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Watlington Hill – 15 September 2012

Renéee Grayer led a walk at the National Trust’s Watlington Hill on a pleasant sunny afternoon on Saturday 15th September. A number of butterflies were flying round the car park, including a Holly Blue, a Red Admiral and a Speckled Wood. The party set out through the woodland and out onto the open hillside. Vervain, Yellow Rattle in abundance, Wild Basil, Common Centaury and Yellow-wort were amongst the first flowers encountered. A small-flowered gentian was identified as Autumn Gentian. Many of them had already finished flowering. A much larger-flowered plant was clearly a Chiltern Gentian, with transverse wrinkles up the outside of the corolla tube and a relatively short calyx at its base. But then a number of intermediate flowers were found, showing characteristics of both plants – perhaps hybrids between the 2 species. A single Small Heath butterfly was spotted on a sheltered slope. Then the Frog Orchids started to appear – first one, then 5 and eventually about 30. They are small and yellowish-green and very easily overlooked. There were white-flowered specimens of Small Scabious and Common Milkwort and other finds included Blue Fleabane, Common Rock-rose, Squinancywort and Eyebright. The spikes of Heath Speedwell were found on top of ant-hills.

On the short grassland at the top of the ridge were rings of an orange fungus with a sunken cap, probably some sort of Milk-cap. Also found here was a specimen of The Miller, which had a smooth pale cap, a distinctive smell and an off-centre stalk. In the disturbed soil where the Sonning Common Green Gym had cut down encroaching hawthorn last winter were clumps of Wild Candytuft and a single plant of Deadly Nightshade. A  male Brimstone butterfly flew past as the group walked back into woods.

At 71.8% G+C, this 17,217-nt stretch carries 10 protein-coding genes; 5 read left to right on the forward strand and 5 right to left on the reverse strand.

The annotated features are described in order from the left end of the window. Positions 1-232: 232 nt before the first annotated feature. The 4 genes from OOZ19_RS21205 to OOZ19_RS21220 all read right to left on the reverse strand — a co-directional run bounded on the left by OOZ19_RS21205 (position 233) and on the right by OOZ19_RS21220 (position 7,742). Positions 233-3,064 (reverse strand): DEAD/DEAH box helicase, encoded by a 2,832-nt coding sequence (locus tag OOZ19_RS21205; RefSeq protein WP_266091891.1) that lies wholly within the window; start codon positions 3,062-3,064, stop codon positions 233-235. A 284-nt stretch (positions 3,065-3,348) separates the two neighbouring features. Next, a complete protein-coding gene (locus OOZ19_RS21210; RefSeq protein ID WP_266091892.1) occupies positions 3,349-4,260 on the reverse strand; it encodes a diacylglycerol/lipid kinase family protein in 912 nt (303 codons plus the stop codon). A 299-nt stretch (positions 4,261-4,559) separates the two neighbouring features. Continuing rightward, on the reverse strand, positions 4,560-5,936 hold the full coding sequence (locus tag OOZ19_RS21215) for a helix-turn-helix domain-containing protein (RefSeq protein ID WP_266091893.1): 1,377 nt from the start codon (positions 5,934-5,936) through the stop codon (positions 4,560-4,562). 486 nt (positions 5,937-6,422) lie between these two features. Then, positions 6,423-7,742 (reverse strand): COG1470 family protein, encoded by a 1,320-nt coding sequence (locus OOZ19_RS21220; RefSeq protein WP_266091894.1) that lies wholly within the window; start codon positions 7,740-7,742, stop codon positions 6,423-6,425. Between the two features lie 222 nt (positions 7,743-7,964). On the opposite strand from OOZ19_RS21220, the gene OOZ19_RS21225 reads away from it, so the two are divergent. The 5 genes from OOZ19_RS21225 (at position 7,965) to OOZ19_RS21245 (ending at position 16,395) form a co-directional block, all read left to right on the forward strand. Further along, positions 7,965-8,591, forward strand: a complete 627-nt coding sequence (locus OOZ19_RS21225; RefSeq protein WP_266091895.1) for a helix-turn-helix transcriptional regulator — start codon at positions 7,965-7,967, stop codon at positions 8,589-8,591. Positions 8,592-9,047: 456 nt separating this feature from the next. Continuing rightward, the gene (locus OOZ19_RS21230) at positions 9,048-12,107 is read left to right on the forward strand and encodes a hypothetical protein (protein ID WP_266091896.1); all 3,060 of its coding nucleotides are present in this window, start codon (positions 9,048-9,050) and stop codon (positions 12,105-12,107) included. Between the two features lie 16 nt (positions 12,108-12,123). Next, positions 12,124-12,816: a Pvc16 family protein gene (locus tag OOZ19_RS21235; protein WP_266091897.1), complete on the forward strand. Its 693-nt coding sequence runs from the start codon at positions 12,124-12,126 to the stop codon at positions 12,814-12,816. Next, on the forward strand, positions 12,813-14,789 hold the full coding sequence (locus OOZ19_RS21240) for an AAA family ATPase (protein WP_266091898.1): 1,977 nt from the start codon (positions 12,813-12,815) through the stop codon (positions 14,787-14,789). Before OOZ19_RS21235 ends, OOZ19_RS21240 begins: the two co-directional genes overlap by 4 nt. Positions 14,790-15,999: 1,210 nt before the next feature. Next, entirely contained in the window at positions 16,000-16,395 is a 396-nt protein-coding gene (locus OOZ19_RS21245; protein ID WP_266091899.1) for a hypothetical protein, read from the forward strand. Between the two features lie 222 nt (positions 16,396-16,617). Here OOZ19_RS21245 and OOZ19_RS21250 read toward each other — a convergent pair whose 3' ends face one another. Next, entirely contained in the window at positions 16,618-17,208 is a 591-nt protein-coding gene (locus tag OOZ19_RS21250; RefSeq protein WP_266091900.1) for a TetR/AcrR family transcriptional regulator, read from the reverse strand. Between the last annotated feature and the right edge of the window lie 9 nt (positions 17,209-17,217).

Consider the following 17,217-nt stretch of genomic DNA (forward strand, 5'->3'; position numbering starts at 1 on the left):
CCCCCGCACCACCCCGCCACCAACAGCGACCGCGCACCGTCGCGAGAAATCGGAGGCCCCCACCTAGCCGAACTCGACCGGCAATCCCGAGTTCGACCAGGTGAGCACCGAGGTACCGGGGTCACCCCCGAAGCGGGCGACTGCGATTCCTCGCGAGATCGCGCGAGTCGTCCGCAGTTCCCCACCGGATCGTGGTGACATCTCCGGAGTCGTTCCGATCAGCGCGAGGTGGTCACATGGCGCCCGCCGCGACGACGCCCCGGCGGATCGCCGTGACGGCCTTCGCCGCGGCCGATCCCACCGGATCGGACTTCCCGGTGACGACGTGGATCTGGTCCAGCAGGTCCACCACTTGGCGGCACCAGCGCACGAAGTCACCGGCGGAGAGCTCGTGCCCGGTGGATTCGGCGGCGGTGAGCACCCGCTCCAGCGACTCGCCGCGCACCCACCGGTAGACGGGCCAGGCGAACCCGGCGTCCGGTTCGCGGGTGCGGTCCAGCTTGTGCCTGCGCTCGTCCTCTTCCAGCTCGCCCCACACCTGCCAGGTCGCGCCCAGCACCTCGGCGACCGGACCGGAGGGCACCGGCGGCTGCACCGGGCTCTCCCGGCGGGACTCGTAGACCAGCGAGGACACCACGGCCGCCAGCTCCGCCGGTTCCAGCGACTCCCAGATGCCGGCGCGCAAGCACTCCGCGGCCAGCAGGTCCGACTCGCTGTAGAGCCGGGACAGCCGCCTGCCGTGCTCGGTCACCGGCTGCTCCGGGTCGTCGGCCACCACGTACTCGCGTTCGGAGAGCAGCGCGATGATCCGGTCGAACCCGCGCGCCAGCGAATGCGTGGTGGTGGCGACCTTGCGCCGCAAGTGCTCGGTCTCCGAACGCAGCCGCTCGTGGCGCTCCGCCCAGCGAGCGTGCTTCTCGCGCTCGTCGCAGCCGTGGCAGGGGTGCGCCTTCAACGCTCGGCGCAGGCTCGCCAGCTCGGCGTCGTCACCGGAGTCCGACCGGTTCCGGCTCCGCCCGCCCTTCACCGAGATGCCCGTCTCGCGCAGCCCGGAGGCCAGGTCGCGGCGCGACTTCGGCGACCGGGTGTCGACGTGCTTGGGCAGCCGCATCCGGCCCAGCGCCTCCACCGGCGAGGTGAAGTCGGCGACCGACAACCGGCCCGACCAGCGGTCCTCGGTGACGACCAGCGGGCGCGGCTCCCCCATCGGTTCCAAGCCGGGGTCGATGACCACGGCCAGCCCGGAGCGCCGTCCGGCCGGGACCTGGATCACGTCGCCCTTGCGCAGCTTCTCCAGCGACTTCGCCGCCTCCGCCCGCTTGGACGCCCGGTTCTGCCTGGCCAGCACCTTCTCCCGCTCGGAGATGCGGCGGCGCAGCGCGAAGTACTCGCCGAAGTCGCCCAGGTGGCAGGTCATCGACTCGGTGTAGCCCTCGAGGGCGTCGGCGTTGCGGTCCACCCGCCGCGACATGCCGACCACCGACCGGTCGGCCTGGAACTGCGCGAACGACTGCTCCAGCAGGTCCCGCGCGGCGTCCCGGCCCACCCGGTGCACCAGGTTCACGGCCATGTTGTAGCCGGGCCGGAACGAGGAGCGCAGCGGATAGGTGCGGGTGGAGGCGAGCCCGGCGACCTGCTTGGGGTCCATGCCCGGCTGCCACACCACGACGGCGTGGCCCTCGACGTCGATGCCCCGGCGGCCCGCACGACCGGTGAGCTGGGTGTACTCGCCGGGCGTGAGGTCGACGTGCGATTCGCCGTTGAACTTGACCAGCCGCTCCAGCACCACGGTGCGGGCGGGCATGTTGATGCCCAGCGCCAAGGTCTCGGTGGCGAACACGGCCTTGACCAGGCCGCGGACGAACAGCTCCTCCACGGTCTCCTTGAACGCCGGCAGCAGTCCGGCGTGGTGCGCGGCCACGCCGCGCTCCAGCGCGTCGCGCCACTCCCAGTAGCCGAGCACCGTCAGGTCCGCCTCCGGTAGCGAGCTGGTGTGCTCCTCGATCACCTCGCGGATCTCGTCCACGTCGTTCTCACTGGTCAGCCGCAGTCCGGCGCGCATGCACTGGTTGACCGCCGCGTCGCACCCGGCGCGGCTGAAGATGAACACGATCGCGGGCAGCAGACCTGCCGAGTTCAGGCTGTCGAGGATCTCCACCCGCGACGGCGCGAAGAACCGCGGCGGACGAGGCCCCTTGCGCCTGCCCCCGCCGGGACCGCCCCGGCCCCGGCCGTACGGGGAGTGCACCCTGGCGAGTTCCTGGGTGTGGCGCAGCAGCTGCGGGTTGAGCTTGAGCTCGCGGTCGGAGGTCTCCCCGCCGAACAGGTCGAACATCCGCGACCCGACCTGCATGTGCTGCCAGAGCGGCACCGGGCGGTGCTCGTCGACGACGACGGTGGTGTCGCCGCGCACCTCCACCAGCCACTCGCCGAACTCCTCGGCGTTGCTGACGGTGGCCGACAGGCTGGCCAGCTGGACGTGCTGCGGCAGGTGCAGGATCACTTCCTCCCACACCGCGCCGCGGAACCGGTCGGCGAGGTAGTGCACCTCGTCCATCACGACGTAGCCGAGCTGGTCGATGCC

Pictures by Rob Stallard and Jan Haseler

RDNHS excursion to Watlington Hill (15-9-2012)
Leader: Renée Grayer; 15 participants
Agrimonia eupatoria Agrimony
Asperula cynanchica Squinancywort
Atropa belladonna Deadly Nightshade (leaves)
Betula pendula Silverbirch
Blackstonia perfoliata Yellowwort
Brachypodium sylvaticum False Brome
Briza media Quaking-grass
Campanula rotundifolia Harebell
Campanula glomerata Clustered Bellflower
Carlina vulgaris Carline Thistle
Centaurium erythraea Common Centaury
Chamerion angustifolium Rosebay Willowherb
Cirsium acaule Dwarf Thistle
Cirsium arvense Creeping Thistle
Cirsium palustre Marsh Thistle
Cirsium vulgare Spear Thistle
Clematis vitalba Traveller’s-joy
Clinopodium vulgare Wild Basil
Coeloglossum viride Frog Orchid
Cornus sanguinea Dogwood
Crataegus monogyna Hawthorn
Crepis capillaris Smooth Hawk’s-beard
Epilobium montanum Broad-leaved Willowherb
Erigeron acer Blue Fleabane
Euphrasia pseudokerneri Chalk Eyebright
Fragaria vesca Wild Strawberry
Galium verum Lady’s Bedstraw
Gentianella amarella Autumn Gentian
Gentianella germanica Chiltern Gentian
Glechoma hederacea Ground-ivy (leaves)
Helianthemum nummularium Common Rock-rose
Hypericum perforatum Perforate St John’s-wort
Iberis amara Wild Candytuft
Ligustrum vulgare Wild Privet
Linum catharticum Fairy Flax
Lotus corniculatus Common Bird’s-foot-trefoil
Mentha arvensis Corn Mint
Myosotis arvensis Field Forget-me-not
Origanum vulgare Marjoram
Polygala vulgaris Common Milkwort (with white flowers)
Potentilla erecta Tormentil
Prunella vulgaris Selfheal
Reseda lutea Wild Mignonette
Reseda luteola Weld
Rhinanthus minor Yellow-rattle
Rubus fruticosus agg. Bramble
Sambucus nigra Elder
Sanguisorba minor Salad Burnet
Scabiosa columbaria Small Scabious (one with white flowers)
Senecio jacobaea Common Ragwort
Taxus baccata Yew
Thymus polytrichus Wild Thyme
Ulex europaeus Gorse
Urtica dioica Common Nettle
Verbascum nigrum Dark Mullein
Verbena officinalis Vervain
Veronica officinalis Heath Speedwell
Viola hirta Hairy Violet (leaves)
Holly Blue
Red Admiral
Speckled Wood
Small Heath